Vitamin B6

We recommend:

Nature’s Sunshine Vitamin B complex

(Pyridoxine.)

What is it?

Vitamin B6 is a water soluble nutrient and is measured in milligrams. It’s part of the vitamin B complex and it has many functions in the body.

Function How it helps
Absorption and metabolism of proteins Vitamin B6 is the master vitamin for processing amino acids
Formation of red blood cells Promotes red blood cell production.
Hormone production and regulation B6 is needed to make the hormones serotonin, melatonin and dopamine and it helps maintain hormone balance. It has been shown to reduce blood levels of oestrogen, this is therefore considered particularly significant with regard to its success in the treatment of PMT.
Brain and nervous system activity B6 is required for many brain functions, including the manufacture of neurotransmitters such as serotonin, dopamine and noradrenaline.
Cardiovascular Health

When B6 intake is inadequate homocysteine levels in the blood rise. Homocysteine has been shown to accelerate free radical damage to blood vessel walls and is considered to be one of the major risk factors in heart disease.

 

What is it used for?
Acne vulgaris Morning sickness Age-related cognitive decline Stress (as a component of B-complex supplementation)
Amennorrhea Premenstrual syndrome Pregnancy and postpartum support High homocysteine (in combination with folic acid and vitamin B12)
Asthma Amenorrhoea MSG sensitivity Schizophrenia
Anxiety and tension Osteoporosis (to lower homocysteine) Coronary arterial disease Alzheimer’s disease (in combination with iron and co-Enzyme Q10)
Chronic Headaches Dupuytren’s contracture Epilepsy psoriasis
Genetic anaemia Kidney stones Fibrocystic breast disease Hypochlorhydria (low stomach acid)
Autism Type 1 diabetes HIV support Diabetic neuropathy
Mouth ulcers Type 2 diabetes Hypoglycaemia

 

Best food sources
Potatoes Bananas Green beans
Whole cereal grains Turkey Lentils & beans (especially soy)
Wheatgerm

Tuna

Spinach
Liver Avocadoes Sunflower seeds

 

Deficiency Symptoms
Skin disorders Dizziness Impaired glucose tolerance
Sores in the mouth Mental confusion Hyperactivity
Anaemia Seizures Cracks in tongue and lips
Nervous tension & irritability Pre-menstrual symptoms Autism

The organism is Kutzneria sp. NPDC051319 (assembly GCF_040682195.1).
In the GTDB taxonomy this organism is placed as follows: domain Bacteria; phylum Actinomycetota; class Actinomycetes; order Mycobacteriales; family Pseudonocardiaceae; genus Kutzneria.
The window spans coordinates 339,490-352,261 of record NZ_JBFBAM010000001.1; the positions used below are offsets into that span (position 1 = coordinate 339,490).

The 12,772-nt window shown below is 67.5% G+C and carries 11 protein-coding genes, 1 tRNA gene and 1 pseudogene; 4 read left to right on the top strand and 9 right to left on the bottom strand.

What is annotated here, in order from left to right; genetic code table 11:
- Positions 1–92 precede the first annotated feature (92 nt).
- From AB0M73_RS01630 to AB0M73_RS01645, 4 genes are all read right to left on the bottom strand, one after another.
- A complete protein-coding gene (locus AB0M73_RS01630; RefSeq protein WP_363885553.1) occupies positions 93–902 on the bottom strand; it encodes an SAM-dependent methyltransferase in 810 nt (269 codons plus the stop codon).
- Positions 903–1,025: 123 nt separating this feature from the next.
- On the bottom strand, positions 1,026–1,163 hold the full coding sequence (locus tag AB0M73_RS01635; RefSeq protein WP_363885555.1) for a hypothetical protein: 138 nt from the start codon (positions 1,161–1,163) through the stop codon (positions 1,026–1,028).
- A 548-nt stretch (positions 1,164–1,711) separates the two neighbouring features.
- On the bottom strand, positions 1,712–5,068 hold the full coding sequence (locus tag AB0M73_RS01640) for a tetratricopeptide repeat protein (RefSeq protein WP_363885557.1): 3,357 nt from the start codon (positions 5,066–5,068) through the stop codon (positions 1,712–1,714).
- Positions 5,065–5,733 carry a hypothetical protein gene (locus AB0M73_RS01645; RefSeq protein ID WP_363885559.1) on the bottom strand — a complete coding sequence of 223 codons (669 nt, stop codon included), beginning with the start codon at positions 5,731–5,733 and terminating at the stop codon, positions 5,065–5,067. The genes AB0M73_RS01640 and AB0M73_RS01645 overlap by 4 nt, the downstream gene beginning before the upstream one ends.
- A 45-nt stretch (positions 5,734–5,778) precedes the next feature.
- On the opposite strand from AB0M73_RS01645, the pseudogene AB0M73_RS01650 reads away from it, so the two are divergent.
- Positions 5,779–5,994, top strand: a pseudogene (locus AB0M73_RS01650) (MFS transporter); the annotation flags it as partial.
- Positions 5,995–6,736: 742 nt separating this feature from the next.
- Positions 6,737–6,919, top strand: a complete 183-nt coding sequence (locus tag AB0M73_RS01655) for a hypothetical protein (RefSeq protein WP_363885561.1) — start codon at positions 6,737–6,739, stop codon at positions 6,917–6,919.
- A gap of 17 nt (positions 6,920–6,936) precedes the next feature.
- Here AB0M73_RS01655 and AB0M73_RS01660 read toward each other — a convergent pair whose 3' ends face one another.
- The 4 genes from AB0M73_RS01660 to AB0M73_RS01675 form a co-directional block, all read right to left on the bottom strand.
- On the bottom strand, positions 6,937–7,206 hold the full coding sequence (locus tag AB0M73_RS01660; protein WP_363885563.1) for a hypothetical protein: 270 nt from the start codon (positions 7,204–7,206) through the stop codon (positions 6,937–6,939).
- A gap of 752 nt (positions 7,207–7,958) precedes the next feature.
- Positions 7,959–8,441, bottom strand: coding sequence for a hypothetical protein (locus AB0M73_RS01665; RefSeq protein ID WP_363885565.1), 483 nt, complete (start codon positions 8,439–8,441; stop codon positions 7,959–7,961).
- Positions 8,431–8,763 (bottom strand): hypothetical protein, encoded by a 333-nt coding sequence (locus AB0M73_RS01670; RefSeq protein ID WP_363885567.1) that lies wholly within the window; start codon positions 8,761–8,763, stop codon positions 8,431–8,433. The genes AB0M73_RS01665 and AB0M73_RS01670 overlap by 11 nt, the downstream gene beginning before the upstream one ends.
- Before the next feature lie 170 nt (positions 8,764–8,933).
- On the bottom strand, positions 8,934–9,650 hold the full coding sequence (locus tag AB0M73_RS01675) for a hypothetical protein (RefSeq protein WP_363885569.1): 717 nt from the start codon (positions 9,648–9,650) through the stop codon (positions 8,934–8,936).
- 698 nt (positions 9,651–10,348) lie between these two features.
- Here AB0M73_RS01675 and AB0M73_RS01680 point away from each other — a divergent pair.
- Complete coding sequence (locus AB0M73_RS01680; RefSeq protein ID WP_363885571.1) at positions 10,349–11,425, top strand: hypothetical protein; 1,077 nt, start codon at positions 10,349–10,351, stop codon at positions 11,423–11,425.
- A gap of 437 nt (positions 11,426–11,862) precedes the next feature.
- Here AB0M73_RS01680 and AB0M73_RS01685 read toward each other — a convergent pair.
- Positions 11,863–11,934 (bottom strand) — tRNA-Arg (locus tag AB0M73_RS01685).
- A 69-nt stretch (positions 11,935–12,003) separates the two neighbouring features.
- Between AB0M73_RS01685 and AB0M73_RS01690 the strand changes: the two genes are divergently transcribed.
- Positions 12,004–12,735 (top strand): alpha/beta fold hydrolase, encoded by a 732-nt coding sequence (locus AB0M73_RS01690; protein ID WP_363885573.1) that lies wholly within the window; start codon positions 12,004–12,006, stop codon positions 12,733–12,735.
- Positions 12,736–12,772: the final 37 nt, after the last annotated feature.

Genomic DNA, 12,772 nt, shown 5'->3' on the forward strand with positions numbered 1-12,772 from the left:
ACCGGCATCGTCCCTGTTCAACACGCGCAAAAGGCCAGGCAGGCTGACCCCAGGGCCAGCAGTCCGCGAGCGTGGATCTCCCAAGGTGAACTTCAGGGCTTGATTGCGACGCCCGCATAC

Supplementation dosage range

The most common supplemental intake is 10–25 mg per day. However, high amounts (100–200 mg per day or even more) may be recommended for certain conditions.

Other information

Vitamin B6 increases the bioavailability of magnesium, therefore these nutrients are sometimes taken together.

High doses of single B-vitamins may deplete other B-vitamins; therefore if high doses are required, supplementation with a multivitamin or B-complex is advised.

Cautions

Vitamin B6 is considered safe up to 200mg per day for short-term use and up to 100mg per day for long-term use. At higher levels (i.e. over 500mg) people may experience numbness in their hands and feet due to nerve damamge, in which case supplementation should cease immediately.

Pregnant and breast-feeding women should not take more than 50mg of vitamin B6 per day without a doctor’s supervision. Vitamin B6 reduces secretion of prolactin, a hormone involved in breast milk production, so avoid higher doses of B6 during the last trimester of pregnancy and while breast-feeding.

If you take Levodopa you should limit your intake of vitamin B6 to less than 10mg per day.

At the time of writing there were no other well-known negative drug interactions with vitamin B6.

Factors which deplete levels, impair absorption and/or inhibit activity:
Alcohol Antacids Stress
Kidney failure High protein intake Antibiotics
Oral contraceptives Vitamin B2 or magnesium deficiency Artificial food dyes
Chronic fatigue syndrome Diuretics Corticosteroids

 

 

 

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